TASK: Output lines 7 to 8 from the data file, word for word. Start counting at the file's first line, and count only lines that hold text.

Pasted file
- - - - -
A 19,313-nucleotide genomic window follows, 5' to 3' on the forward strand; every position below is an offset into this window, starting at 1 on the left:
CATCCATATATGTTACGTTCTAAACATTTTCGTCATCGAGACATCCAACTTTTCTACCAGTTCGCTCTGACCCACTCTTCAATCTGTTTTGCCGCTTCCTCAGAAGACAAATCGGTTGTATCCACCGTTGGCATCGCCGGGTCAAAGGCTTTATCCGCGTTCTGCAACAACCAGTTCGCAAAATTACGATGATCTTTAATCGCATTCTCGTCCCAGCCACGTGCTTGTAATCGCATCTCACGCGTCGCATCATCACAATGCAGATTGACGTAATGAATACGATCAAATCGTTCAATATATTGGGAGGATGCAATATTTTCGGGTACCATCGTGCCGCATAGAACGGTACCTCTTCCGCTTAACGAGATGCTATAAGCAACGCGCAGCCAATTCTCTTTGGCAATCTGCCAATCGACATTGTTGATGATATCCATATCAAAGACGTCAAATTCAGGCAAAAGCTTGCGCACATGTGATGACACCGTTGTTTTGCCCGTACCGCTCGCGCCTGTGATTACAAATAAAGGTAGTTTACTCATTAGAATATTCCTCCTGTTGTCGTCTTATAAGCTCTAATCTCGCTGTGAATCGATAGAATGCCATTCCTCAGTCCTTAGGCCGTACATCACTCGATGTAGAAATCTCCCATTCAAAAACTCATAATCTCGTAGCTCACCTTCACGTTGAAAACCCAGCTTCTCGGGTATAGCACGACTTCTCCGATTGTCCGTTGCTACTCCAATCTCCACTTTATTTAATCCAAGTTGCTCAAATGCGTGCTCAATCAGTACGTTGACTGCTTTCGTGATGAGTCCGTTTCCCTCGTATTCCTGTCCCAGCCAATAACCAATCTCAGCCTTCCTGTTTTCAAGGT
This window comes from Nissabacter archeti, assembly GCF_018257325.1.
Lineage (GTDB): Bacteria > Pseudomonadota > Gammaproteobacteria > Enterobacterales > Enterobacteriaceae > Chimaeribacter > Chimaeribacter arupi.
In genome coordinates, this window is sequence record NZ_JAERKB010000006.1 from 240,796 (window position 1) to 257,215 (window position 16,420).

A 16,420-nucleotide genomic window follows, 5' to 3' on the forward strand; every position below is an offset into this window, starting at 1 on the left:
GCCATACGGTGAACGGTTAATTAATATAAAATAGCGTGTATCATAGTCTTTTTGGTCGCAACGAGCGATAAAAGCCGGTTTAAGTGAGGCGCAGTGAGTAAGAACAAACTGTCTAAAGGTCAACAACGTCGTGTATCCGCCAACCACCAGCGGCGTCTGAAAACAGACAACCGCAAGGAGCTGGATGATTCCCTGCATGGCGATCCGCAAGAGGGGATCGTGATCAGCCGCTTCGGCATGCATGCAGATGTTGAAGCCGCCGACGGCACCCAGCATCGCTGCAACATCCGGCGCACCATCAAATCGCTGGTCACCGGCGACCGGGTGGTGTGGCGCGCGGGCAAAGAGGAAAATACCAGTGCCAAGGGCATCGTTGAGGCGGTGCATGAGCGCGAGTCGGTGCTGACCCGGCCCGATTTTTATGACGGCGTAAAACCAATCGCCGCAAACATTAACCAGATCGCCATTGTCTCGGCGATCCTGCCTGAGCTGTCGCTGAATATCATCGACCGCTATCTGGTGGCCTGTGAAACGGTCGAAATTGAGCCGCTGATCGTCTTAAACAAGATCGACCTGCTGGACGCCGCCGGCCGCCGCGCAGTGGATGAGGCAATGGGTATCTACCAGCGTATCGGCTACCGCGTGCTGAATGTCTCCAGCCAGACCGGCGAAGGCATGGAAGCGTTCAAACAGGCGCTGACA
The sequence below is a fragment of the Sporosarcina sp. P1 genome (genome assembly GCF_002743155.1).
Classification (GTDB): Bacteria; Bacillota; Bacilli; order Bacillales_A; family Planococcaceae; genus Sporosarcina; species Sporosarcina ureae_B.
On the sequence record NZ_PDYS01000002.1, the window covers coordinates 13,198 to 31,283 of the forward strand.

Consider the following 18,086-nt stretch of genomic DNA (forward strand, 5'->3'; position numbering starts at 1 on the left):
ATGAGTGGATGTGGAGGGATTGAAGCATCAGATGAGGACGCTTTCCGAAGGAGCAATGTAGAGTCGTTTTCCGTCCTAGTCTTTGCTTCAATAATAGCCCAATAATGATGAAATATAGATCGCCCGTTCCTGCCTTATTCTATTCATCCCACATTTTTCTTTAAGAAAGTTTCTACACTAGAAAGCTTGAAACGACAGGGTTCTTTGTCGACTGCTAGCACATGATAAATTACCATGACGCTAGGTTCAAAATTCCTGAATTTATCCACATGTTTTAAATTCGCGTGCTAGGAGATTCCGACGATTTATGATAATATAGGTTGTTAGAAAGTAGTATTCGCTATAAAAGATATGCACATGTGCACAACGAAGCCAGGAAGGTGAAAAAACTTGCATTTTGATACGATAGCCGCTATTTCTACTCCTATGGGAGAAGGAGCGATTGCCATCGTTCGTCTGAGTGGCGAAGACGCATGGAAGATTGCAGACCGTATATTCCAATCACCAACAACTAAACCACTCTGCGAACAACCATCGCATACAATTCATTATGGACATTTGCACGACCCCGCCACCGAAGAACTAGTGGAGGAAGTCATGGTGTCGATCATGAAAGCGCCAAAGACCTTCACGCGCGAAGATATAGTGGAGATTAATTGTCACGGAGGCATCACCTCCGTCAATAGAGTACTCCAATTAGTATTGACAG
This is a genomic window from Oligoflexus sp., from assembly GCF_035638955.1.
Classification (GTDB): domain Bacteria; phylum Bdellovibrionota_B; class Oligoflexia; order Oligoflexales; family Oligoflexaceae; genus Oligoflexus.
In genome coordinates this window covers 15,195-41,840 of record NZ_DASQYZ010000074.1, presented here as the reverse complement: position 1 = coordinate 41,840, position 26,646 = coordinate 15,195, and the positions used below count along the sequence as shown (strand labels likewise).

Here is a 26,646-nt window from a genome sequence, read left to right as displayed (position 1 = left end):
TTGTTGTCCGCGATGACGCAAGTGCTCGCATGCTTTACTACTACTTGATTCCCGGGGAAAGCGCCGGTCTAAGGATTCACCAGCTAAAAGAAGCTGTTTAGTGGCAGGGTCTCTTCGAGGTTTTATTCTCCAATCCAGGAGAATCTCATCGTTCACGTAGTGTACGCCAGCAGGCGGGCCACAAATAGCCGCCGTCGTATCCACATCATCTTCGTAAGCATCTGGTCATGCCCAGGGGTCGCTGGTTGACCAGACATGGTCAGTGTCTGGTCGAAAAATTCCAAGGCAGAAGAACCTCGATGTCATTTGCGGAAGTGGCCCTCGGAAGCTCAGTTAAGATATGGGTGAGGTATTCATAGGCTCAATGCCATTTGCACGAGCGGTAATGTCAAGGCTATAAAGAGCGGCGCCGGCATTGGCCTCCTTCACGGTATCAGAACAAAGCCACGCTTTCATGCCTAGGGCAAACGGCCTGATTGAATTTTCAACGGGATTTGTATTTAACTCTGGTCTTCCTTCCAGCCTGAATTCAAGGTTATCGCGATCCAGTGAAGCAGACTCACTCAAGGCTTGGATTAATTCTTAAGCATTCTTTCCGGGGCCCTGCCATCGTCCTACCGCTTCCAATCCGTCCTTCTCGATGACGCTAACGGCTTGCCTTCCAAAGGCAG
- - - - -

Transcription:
GCCATACGGTGAACGGTTAATTAATATAAAATAGCGTGTATCATAGTCTTTTTGGTCGCAACGAGCGATAAAAGCCGGTTTAAGTGAGGCGCAGTGAGTAAGAACAAACTGTCTAAAGGTCAACAACGTCGTGTATCCGCCAACCACCAGCGGCGTCTGAAAACAGACAACCGCAAGGAGCTGGATGATTCCCTGCATGGCGATCCGCAAGAGGGGATCGTGATCAGCCGCTTCGGCATGCATGCAGATGTTGAAGCCGCCGACGGCACCCAGCATCGCTGCAACATCCGGCGCACCATCAAATCGCTGGTCACCGGCGACCGGGTGGTGTGGCGCGCGGGCAAAGAGGAAAATACCAGTGCCAAGGGCATCGTTGAGGCGGTGCATGAGCGCGAGTCGGTGCTGACCCGGCCCGATTTTTATGACGGCGTAAAACCAATCGCCGCAAACATTAACCAGATCGCCATTGTCTCGGCGATCCTGCCTGAGCTGTCGCTGAATATCATCGACCGCTATCTGGTGGCCTGTGAAACGGTCGAAATTGAGCCGCTGATCGTCTTAAACAAGATCGACCTGCTGGACGCCGCCGGCCGCCGCGCAGTGGATGAGGCAATGGGTATCTACCAGCGTATCGGCTACCGCGTGCTGAATGTCTCCAGCCAGACCGGCGAAGGCATGGAAGCGTTCAAACAGGCGCTGACA
The sequence below is a fragment of the Sporosarcina sp. P1 genome (genome assembly GCF_002743155.1).